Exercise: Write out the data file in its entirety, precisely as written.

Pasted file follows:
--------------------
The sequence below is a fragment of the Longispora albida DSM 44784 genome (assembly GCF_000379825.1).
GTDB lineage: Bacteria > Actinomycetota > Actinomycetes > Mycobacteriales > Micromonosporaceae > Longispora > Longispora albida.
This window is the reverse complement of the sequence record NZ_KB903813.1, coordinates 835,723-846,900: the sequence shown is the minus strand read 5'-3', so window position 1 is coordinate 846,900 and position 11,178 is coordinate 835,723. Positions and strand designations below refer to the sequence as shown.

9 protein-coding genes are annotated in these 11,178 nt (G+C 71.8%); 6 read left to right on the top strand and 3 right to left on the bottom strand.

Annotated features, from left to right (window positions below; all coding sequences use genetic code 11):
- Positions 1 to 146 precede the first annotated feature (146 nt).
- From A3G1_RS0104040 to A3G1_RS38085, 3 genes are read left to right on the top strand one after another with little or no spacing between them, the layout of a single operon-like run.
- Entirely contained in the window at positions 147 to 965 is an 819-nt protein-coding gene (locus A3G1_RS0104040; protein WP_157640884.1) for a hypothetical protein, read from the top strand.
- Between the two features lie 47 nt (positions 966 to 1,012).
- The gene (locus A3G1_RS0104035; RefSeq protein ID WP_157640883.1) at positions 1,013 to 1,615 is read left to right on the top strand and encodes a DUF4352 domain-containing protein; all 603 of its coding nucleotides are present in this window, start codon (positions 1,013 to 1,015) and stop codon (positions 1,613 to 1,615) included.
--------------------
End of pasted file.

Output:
The sequence below is a fragment of the Longispora albida DSM 44784 genome (assembly GCF_000379825.1).
GTDB lineage: Bacteria > Actinomycetota > Actinomycetes > Mycobacteriales > Micromonosporaceae > Longispora > Longispora albida.
This window is the reverse complement of the sequence record NZ_KB903813.1, coordinates 835,723-846,900: the sequence shown is the minus strand read 5'-3', so window position 1 is coordinate 846,900 and position 11,178 is coordinate 835,723. Positions and strand designations below refer to the sequence as shown.

9 protein-coding genes are annotated in these 11,178 nt (G+C 71.8%); 6 read left to right on the top strand and 3 right to left on the bottom strand.

Annotated features, from left to right (window positions below; all coding sequences use genetic code 11):
- Positions 1 to 146 precede the first annotated feature (146 nt).
- From A3G1_RS0104040 to A3G1_RS38085, 3 genes are read left to right on the top strand one after another with little or no spacing between them, the layout of a single operon-like run.
- Entirely contained in the window at positions 147 to 965 is an 819-nt protein-coding gene (locus A3G1_RS0104040; protein WP_157640884.1) for a hypothetical protein, read from the top strand.
- Between the two features lie 47 nt (positions 966 to 1,012).
- The gene (locus A3G1_RS0104035; RefSeq protein ID WP_157640883.1) at positions 1,013 to 1,615 is read left to right on the top strand and encodes a DUF4352 domain-containing protein; all 603 of its coding nucleotides are present in this window, start codon (positions 1,013 to 1,015) and stop codon (positions 1,613 to 1,615) included.